Expert: Ky. earthquake not from mining
A University of Kentucky geologist says the 4.3 magnitude earthquake that shook eastern Kentucky over the weekend was too deep to be induced by the region's underground mining activity.
Join the discussion below, or Read more at WBIR-TV Knoxville.
#1 Nov 12, 2012
#2 Nov 18, 2012
My colleague Julian Bulman recently posted this article in Science Now, this may help you with this post:
Hydraulic fracturing, to give fracking its correct term, is a technology used to induce or propagate fractures in rocks by injecting pressurised fluids into those fractures and thereby releasing held oil or gas allowing those fossil fuels to migrate either to existing reservoirs or to come directly to the surface. For simplicity, using fracking technologies, we are rapidly increasing and decreasing the pressure on natural faults within the earths crust to release hydrocarbons and actually lubricating and extending these natural fracture zones.
If you listened to opinion and editorial nonsense from the media you would assume that fracking is a safe, wholesome technology that is helping America become less dependent on foreign oil so three cheers for the good ol US of A. Unfortunately this is not the case and factual studies have proved beyond a shadow of a doubt that these fracking technologies can and have produced substantial earthquakes and increase seismicity wherever the technology is used.
That is why it is vitally important that any person understands that opinion is not fact. To cut to the chase any media source that promotes fracking as a safe technology are lying to the general public and are part of the scams and frauds perpetrated by business interests that could and will likely lead to an extreme event in more seismically active areas of the continental US.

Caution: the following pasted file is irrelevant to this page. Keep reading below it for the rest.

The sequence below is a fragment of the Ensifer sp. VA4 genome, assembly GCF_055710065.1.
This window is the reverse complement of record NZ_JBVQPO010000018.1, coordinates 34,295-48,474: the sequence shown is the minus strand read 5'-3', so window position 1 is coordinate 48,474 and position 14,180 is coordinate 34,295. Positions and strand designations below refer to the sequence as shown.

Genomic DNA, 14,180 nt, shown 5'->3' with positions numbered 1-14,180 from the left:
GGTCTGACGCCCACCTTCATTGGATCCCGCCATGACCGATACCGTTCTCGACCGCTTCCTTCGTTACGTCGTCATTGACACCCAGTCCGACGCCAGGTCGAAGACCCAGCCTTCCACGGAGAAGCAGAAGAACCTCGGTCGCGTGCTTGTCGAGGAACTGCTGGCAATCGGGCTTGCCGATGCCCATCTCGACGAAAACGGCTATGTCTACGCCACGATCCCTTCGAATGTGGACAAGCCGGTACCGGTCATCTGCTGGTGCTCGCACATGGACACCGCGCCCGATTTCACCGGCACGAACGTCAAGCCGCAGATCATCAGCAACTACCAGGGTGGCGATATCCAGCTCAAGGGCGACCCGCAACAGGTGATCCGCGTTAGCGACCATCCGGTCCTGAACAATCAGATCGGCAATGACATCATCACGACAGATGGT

Fracking causes seismic activity as the pressures are released, this is a fact backed up by years of research and evidential support. Fracking also causes many other potential environmental impacts including; contamination of ground water, risks to air quality, the migration of gases and hydraulic fracturing chemicals to the surface, surface contamination from spills and flowback and the various health effects of these. For these reasons hydraulic fracturing has come under scrutiny internationally, with some countries suspending or even outright banning its use.
That is not the case in the United States and for exactly the same reasons that there is a non-debate on human induced climate change. Namely this is because corporate America (and all large global producers affecting the environment) have far more money to spend on disinformation campaigns than scientists have on promoting their real and proven, and therefore, factual research.
Thus these corporates spend huge amounts of cash seeding junk science, disinformation campaigns, pressure groups and opinion to the mass media and this directly affects the vast majority of peoples views and opinions who believe that scientists are debating whether Human Induced Climate Change or Human Induced Seismicity is actually a real thing. The reality is far different.
To put it bluntly 97% of scientists agree that the earth has been heating up over the last 300 years due to the proliferation of carbon we humans have been putting in to our atmosphere with a particularly strong spike in the last 50 years or so. The other 3% of scientists, who are either on the fence or against these theories, are likely to be either financially supported by big business or are dependent on them in some way for funding (it pains me to say that most dissenters are geologists who rely on the energy companies for work).
This is the same for Human Induced Seismicity, seismographs are impossible to fake so any earthquakes that are in the vicinity of these various fracking technologies a link can be made using evidence support systems which is why there is no debate in the scientific community about fracking causing earthquakes, the science is proven and the earthquakes caused cannot be faked, especially in areas with little to no known previous seismic activity.
#3 Jan 16, 2014
Do you think you might be stretching things a little bit?
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